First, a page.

On Friday I headed back to Dr. Tamura for my final checkup. The blood test results were good except for the low INR again. I’m going to bump up the dosage slightly for about a week before reverting back to my regular pre-antibiotic dosage. I had another chest Xray as well. He said that it looked much better but to my eyes the ‘before’ and ‘after’ looked exactly the same! I’ve heard that TB will scar the lung tissue so I guess I’ll have cloudy X-rays from here on out. The next step in my treatment is an X-ray 6 months after treatment is stopped. That has been scheduled for October. If I have a relapse then they should be able to pick it up in the images and with blood tests. There’s only a 1% chance of that happening, but if it’s going to happen, it usually does within a year – hence the need for a follow-up X-ray in October and next April. After a year the likelihood diminishes greatly. Not sure what I can do to avoid a relapse of the disease other than to try to stay away from unwanted germs.

Speaking of germs, my body has finally kicked the nasty cold that took over my respiratory system. Though I do still cough a bit, it is much better than before. The only downside is that I gave my cough to Kanako and now she sounds really bad. Hopefully we’ll be back to normal by the start of summer.

Nurse Yohara came back to check on my medication and to make sure I had enough to last the remainder of my treatment cycle. She will only visit one more time after my treatment is complete. It was nice having that support from Osaka city but I look forward to not having to frantically clean the apartment once a week!

The weekend brought more fair weather, so I headed on another hike with my friend Tomomi. We rented a car and drove to northern Kyoto Prefecture for a walk in a virgin hardwood forest. There was still a bit of snow remaining, and fortunately the pollen counts were low. It was so great to finally be able to breathe in some fresh air with my actual nose instead of behind the fabric of a surgical mask.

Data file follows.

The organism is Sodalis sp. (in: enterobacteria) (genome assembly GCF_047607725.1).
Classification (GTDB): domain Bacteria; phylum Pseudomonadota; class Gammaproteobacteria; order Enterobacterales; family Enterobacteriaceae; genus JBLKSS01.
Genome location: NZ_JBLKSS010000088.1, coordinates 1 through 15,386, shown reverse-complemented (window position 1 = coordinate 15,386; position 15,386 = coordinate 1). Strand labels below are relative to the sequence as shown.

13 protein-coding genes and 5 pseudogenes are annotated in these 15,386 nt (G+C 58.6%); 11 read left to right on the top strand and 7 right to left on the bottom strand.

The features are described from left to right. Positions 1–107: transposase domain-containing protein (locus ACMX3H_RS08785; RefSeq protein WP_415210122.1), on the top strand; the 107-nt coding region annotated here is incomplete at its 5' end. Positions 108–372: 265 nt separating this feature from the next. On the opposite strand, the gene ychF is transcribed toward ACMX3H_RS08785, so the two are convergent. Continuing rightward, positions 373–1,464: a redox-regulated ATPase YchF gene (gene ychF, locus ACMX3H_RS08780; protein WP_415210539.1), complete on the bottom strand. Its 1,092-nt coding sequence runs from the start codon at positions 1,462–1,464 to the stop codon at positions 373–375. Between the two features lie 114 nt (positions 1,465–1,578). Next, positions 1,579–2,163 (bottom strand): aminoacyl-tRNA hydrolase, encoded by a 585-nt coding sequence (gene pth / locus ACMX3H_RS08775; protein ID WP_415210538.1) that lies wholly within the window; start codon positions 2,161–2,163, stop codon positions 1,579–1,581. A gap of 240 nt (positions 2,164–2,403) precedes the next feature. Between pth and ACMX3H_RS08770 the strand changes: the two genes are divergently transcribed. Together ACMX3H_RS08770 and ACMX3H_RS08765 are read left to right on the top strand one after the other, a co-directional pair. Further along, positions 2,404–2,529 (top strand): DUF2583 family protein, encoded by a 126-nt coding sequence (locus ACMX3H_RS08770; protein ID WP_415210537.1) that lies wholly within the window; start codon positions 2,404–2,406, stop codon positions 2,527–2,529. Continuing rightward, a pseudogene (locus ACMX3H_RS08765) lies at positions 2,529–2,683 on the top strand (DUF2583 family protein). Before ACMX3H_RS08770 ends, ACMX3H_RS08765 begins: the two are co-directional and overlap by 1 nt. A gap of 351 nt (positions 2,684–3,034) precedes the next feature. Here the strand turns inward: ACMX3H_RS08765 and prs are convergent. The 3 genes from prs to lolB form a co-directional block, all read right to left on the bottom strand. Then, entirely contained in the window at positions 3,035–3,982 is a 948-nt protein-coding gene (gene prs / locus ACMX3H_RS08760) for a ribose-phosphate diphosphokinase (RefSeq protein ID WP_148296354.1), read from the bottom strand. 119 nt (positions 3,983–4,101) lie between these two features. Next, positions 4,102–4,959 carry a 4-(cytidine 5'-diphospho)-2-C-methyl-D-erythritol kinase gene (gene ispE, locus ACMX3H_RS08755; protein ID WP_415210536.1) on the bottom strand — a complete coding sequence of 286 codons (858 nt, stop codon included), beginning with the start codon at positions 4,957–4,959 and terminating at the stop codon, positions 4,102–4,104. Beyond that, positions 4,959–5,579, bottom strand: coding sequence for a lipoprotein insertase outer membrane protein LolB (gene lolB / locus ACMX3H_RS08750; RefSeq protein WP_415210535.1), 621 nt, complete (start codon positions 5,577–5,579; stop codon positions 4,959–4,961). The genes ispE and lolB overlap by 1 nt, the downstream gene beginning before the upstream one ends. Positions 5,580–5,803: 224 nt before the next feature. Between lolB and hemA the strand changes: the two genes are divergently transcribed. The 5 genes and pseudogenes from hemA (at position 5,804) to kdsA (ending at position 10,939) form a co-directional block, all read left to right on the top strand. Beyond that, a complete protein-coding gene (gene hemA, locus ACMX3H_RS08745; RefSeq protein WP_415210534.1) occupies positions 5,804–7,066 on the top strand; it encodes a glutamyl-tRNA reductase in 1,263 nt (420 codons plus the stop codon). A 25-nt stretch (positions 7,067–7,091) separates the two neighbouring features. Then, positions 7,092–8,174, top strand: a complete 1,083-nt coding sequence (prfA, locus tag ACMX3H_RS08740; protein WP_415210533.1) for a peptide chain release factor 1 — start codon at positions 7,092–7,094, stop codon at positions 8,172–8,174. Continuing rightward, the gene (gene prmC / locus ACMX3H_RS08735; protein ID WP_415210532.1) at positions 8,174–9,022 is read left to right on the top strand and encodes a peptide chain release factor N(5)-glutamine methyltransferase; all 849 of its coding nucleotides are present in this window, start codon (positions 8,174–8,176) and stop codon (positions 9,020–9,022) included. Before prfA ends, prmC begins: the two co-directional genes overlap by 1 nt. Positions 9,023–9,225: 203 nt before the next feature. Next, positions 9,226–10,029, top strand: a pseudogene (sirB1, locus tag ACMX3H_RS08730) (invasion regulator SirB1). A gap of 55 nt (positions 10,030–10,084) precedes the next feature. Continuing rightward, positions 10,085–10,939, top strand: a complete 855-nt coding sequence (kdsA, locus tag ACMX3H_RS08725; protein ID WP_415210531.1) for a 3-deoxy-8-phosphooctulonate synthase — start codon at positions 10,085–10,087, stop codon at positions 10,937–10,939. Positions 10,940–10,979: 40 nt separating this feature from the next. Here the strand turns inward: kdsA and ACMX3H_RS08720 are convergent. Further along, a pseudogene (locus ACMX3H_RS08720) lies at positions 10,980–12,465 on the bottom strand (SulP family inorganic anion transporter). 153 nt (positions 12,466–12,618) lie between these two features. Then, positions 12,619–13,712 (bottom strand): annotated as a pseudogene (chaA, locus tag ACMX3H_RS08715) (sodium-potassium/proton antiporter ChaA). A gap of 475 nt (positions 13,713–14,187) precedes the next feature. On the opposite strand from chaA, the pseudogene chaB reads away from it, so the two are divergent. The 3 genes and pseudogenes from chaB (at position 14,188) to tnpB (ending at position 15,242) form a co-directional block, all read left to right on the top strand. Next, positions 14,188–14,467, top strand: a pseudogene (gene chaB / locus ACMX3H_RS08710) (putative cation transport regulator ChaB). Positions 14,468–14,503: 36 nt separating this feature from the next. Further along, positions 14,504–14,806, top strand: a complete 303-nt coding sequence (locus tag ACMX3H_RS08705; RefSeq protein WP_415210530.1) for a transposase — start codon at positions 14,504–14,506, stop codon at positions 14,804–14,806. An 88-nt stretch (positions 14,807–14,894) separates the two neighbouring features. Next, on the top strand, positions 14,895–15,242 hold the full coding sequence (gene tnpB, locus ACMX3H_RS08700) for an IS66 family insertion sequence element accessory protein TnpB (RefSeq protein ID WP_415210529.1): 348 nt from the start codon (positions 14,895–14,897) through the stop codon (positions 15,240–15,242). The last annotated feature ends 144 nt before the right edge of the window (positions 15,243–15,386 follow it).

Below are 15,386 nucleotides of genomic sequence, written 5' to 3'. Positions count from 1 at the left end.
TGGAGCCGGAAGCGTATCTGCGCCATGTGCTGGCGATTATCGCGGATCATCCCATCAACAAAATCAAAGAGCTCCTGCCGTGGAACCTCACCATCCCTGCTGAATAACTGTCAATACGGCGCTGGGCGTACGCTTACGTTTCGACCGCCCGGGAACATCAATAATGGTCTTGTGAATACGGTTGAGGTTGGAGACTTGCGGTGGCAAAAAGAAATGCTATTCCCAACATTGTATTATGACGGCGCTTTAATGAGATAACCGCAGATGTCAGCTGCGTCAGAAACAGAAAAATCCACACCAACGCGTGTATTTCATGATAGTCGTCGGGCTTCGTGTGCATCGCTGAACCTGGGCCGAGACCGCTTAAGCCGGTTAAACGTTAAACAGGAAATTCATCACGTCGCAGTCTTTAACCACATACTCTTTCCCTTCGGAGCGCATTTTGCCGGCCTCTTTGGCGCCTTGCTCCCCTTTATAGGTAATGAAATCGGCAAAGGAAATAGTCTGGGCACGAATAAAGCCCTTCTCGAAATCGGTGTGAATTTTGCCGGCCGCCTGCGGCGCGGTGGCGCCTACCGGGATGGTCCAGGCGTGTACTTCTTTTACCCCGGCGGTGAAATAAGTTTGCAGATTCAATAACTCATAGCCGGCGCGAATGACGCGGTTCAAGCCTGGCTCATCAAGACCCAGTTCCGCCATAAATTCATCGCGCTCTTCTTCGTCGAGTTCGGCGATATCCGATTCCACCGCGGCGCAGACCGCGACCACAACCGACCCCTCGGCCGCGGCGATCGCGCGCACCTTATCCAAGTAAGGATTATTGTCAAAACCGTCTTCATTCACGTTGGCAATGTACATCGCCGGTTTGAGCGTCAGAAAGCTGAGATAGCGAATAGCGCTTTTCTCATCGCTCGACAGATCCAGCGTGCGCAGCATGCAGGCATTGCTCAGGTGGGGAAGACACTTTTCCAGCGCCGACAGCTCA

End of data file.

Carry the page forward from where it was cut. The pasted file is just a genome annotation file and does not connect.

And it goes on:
This coming week is my final full week of medication. The home stretch to my long road to recovery.

Walking in the forest

Walking in the forest

 

 

Week 23 (April 7)

Posted: April 7, 2014 in Weekly update

The cold I developed at the end of last week blew up into a nasty affair. Although the nose has settled down a bit, the chest cough is still pretty bad, prompting more than one person to ask if my TB hadn’t come back for a second round.

Even though I spent the week hacking, it was off to some of my schools for beginning-of-semester meetings. It was good to see some of my old co-workers again, who were still in a bit of shock after my sudden exit in the fall. Fortunately, the teachers at my school were tested for TB but no one showed any positive results. Not sure if any of my students caught it but I am sure I would have heard by now if they did. Next week the teaching starts for real so hopefully I can run into some of my old students and explain my sudden departure in more detail. I still don’t know if the staff told all of my students that I had TB. There have been stories in the past of school officials lying to students when it comes to a sudden teacher disappearance. You can usually find these things out when the students start asking you about your grandmother’s health. I’m prepared to play along with that story if need be.

The remainder of the week was pretty low key, as I rested a lot and ate a lot of soup to help me beat this infection. A week on I must say that my body has done a relatively good job of bouncing back, but I’d rather have another week off to fully recover before running full steam ahead into my classes. It’s a shame that the cold is not caused by bacteria, because I’ve got enough antibiotics flowing through my veins to ward off a tsunami of infectious diseases.

April means that the flowers have started blooming. On Saturday I fought the crowds to get a glimpse of some of the cherry blossoms in the ancient capital of Kyoto. My lungs held up all right despite the hacking, productive cough. The following day saw some flower action right here in Osaka. With temperatures hovering around freezing, Kanako and I took a brisk stroll along the deserted riverside through a tunnel of white flowers.